Back in the day when I was training high school electronics shop
teachers we used a variety of methods to produce PC boards. In general,
the results were very good provided the student followed the instructions.
A. Cleaning the board.
This was vital. To clean the board we'd put it under the cold
water tap for a few moments, sprinkle Comet cleanser on it and scrub
thoroughly with a Scotch cleaning pad (Scotchbright? I referred to it
as a green scrubby). Then, handling the board by the edges, rinse off
the comet and examine the board for any missed spots, fingerprints, etc.
Then place the board Cu side down on a piece of paper towel and let it
B. Getting the resist pattern onto the board.
A whole variety of methods, some better than others.
1) Use a resist pen to manually apply the resist to the board. Many
students got lots of feathery edges, breaks in the traces etc so not
good quality at all. This was mostly due to pressing too hard on the
resist pen (or using one which should have been in the garbage).
Perfectly good enough for Grade 8, though. Hopeless for boards with
IC's on them as the minimum trace width was about 0.05" or more.
2) Photo process.
a) Use a CAD program such as Auto Sketch or ACAD Lite to draw the
pattern. No auto-routing here. The student decided where to put every
trace and pad. A wonderful exercise in schematic reading. I believe we
printed the result onto tracing paper with a laser printer.
b) Get a photosensitive board.
Don't know if we just had bad stock but had endless problems
Coat a clean board with photo resist using a decoupage brush.
Hold it vertically briefly to drain off the excess
Lay it flat in a dark, dust free environment to dry (like a
cardboard box) and hope the bead of resist on the bottom edge will flow
back over the board uniformly.
The key to good results with the photo process is getting a
reasonably uniform thickness of resist everywhere on the board. This
c) Expose the board
Put the artwork on an overhead projector
Lay the board on top of the artwork
Put a big textbook on top of the board
Turn on the overhead projector for a suitable exposure time (which
d) Develop the board
Don't remember much about this step. I guess we put it in a
3) Thermal Transfer Process
This was really slick. Very easy to get really good results.
a) Print the artwork onto special Thermal Transfer paper using HP 4L
Not all laser printers of the time were suitable.
b) Place the artwork against the clean (uncoated) board with the
printed side against the copper.
c) Feed this combination into the input slot of the thermal transfer
d) Fish the board out of the water tray which it fell into when exiting
e) Carefully peel off the thermal transfer paper.
f) Admire the beautiful way in which the laser toner was transferred
from the thermal transfer paper onto the copper.
I had no trouble reliably running traces between 0.1" spaced IC
pads with this process.
4) Silk Screen
Also capable of very good results if you use a proper silk screen
exposure box. Not cheap
A definite learning curve
D. Etching the board.
1. Etchants I have used
a) Ferric Chloride
Typically sold as a liquid
If handled carelessly makes a terrible mess which is virtually
impossible to clean up.
Stains clothes irreversibly
Not allowed to pour it down the drain anymore
Lasts a long time
b) Ammonium Persulfate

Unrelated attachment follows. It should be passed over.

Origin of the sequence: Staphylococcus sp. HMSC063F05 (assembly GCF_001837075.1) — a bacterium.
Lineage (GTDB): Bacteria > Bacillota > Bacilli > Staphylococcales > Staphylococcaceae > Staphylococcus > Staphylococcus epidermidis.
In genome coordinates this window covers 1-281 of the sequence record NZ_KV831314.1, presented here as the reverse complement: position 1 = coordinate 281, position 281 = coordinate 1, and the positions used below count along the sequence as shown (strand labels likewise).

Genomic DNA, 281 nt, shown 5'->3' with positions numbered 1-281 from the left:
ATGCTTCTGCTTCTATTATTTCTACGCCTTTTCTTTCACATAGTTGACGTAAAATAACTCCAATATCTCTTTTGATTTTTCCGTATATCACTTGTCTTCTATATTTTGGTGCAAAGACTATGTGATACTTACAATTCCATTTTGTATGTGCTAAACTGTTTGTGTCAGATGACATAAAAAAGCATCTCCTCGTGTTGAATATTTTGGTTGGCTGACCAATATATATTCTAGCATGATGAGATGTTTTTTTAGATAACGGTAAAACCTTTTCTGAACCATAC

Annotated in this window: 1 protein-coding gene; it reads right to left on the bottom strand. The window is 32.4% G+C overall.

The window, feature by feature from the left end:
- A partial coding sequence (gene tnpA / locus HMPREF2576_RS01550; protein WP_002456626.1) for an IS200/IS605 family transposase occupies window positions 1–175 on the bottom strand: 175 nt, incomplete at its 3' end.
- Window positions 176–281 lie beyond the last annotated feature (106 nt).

I bought it in powder form
Dissolve in water to make a batch of etchant
Bleaches clothes irreversibly
Don't know current disposal requirements
Batch lasts only a few hours
Requires simple ventilation
2) Etching tank
Boards are arranged side by side on an acrylic carrier which is
submerged in the etchant. The boards are vertical and there is space
Heat is provided by consumer grade aquarium heater.
You must make sure that all parts of the board are equally exposed
to the etchant so that the rate at which the copper is dissolved is the
same everywhere on the board. There are many ways of doing this but
turbulence is simple, cheap and works well enough.
How do you get it? Use an aquarium "bubbler" pump.
Every one of the methods described is capable of very good results in
the hands of a reasonably skilled person, even the resist pen technique.
For example, for their first PC Board project my students were
required to make a PC board key tag with appropriate label in copper,
using a resist pen to hand draw the label. The idea being that they
would go through the entire process of making a PC board without it
being a big deal if it didn't look very good. I chose to label my
sample "Garage" and to this day (30 years later) my garage key is on it.
I just had a look at it and there are no feathery or undercut edges.
However, some techniques were more problematic for students than others.
In particular, the photo process worked well for some and not others
because not everybody was able to get a uniform coating of resist on the
board in the time they had available. (Several other courses competing
for their time.)
It was a happy day for the students (and me) when I discovered the
thermal transfer process.
Lest it be thought that I'm some kind of expert in this, when I started
teaching I knew how PCB's were produced in industry but how do you do it
in High School? It took a lot of trying this and that to get to the
point where my students could routinely expect that their PCB's would
turn out well (and the same for their students).
73, Jim VE7FO
On 2014-08-03 08:38, Roger (K8RI) on TT wrote:
Over the years I've tried etching boards with various methods. I have
never gotten a good looking trace. Whether the trace area is cleaned and
painted on, or photo sensitive, the edges are always irregular. They
are not straight and taper to a thin edge. Just what you don't want.
Temp, chemicals (Typically Ferric Chloride IIRC), chemical dilution,
agitation: All according to directions with the same results. I finally
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